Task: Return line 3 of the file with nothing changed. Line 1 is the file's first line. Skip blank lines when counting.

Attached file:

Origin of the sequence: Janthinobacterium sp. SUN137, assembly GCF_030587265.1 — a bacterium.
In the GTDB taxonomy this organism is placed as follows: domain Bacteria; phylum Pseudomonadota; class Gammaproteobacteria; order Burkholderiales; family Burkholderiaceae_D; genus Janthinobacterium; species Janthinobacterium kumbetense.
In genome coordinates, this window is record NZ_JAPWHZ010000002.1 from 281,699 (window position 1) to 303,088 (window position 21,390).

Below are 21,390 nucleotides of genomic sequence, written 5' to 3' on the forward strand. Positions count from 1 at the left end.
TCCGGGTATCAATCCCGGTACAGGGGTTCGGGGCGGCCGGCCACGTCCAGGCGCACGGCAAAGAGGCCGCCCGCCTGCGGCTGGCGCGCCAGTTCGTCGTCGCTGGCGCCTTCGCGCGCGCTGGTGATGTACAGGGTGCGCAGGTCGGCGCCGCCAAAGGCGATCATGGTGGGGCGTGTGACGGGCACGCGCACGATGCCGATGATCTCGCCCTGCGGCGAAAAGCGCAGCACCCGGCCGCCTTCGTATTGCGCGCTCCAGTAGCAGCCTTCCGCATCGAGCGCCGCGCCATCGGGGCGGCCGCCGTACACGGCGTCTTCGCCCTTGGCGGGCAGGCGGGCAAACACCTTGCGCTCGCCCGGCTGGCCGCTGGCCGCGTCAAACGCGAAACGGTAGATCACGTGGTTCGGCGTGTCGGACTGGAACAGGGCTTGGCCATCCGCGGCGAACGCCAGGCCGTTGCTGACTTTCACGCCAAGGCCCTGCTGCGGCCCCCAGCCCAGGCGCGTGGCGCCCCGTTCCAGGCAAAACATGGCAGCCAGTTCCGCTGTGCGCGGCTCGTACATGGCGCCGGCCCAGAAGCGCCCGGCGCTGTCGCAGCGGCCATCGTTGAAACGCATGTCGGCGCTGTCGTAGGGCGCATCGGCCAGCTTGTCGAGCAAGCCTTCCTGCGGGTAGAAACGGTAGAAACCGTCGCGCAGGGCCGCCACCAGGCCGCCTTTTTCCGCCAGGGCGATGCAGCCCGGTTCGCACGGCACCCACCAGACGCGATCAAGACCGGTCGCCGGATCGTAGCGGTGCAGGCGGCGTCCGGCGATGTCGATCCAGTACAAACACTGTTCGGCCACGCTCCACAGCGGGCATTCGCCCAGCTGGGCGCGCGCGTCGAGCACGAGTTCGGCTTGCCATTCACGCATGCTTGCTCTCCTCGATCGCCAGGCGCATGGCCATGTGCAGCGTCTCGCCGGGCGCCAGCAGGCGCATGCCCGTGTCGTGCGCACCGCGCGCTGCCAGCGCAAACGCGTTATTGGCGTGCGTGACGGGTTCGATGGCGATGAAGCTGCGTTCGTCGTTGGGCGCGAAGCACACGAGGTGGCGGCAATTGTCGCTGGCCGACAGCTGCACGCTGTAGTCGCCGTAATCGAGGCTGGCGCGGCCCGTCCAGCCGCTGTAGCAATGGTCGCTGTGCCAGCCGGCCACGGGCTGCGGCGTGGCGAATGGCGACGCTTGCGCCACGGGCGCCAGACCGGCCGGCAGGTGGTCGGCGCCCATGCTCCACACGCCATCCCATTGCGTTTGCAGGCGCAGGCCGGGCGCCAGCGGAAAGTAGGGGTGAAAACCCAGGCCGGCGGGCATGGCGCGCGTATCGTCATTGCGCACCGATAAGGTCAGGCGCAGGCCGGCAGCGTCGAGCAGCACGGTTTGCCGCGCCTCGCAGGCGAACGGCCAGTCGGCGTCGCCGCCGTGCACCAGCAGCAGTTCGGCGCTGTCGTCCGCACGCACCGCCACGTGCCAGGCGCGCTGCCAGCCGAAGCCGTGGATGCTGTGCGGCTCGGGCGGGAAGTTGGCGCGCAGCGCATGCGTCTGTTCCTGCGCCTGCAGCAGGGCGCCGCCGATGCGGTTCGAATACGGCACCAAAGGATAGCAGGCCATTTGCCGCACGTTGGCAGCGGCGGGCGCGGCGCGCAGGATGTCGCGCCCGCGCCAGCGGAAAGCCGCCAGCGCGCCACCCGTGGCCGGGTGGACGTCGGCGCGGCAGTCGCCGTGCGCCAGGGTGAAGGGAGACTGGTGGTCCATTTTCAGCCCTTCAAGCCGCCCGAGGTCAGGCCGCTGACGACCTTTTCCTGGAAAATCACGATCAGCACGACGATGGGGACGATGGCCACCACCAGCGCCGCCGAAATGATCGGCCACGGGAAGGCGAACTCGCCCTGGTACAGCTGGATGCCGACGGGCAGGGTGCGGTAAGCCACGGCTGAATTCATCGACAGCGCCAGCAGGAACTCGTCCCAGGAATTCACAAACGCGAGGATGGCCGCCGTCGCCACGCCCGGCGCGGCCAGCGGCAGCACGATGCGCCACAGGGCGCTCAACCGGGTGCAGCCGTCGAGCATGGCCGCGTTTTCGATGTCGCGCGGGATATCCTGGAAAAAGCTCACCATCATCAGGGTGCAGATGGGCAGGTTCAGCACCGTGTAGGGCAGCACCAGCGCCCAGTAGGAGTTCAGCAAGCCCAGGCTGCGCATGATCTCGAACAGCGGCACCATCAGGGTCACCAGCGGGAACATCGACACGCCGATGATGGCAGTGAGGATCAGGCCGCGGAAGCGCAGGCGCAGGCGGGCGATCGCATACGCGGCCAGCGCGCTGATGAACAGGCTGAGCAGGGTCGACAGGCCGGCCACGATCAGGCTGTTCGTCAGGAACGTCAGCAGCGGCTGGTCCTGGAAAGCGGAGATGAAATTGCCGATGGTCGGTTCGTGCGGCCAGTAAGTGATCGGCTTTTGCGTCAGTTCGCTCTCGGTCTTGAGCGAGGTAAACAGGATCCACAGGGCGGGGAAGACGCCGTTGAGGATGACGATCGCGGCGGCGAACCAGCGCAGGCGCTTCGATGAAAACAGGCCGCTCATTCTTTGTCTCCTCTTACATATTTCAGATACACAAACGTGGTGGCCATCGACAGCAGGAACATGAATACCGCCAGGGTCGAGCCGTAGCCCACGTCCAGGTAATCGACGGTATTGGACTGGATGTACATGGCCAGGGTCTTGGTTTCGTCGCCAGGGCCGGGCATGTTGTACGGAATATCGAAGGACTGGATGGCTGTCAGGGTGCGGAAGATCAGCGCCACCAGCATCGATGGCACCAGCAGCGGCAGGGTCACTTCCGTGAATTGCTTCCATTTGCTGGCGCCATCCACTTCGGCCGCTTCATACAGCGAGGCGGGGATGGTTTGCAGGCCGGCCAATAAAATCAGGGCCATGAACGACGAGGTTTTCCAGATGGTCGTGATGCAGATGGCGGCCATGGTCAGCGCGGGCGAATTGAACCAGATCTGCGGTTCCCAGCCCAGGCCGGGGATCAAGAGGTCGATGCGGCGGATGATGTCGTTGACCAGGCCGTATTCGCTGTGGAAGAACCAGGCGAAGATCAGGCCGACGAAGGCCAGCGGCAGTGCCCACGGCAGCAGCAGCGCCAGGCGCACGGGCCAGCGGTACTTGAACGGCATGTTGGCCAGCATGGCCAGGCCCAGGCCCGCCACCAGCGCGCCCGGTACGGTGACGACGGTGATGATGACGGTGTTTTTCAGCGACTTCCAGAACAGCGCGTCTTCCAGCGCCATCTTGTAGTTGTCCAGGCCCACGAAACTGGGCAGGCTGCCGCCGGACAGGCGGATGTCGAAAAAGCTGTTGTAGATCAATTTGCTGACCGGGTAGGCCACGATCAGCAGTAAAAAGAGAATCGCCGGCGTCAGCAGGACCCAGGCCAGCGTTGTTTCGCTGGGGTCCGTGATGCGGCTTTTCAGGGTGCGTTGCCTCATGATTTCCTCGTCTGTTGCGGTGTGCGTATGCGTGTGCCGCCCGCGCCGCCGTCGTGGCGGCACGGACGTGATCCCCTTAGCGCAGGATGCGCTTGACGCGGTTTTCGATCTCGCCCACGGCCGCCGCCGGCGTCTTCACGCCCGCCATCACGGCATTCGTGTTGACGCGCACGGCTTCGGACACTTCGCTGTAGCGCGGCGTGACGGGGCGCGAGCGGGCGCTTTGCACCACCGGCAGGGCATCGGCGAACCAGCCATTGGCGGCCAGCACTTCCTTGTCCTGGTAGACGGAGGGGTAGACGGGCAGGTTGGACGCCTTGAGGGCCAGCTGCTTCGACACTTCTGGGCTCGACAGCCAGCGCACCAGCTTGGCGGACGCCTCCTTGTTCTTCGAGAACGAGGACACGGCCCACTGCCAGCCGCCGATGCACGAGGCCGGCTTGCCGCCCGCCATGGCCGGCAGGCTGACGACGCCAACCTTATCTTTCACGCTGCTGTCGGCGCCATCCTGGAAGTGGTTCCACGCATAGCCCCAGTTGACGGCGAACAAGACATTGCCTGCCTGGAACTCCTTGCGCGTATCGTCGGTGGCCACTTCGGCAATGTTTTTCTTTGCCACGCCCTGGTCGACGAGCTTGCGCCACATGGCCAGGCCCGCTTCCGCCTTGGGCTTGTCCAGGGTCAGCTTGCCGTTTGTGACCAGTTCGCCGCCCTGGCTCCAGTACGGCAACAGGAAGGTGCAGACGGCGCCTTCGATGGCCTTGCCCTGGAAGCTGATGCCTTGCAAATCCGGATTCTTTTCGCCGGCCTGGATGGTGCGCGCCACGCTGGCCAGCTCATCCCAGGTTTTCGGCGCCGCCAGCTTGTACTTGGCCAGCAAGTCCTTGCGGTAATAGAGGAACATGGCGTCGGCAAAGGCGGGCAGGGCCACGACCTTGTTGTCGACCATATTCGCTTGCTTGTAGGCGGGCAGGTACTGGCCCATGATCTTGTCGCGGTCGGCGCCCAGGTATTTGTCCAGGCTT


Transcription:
In genome coordinates, this window is record NZ_JAPWHZ010000002.1 from 281,699 (window position 1) to 303,088 (window position 21,390).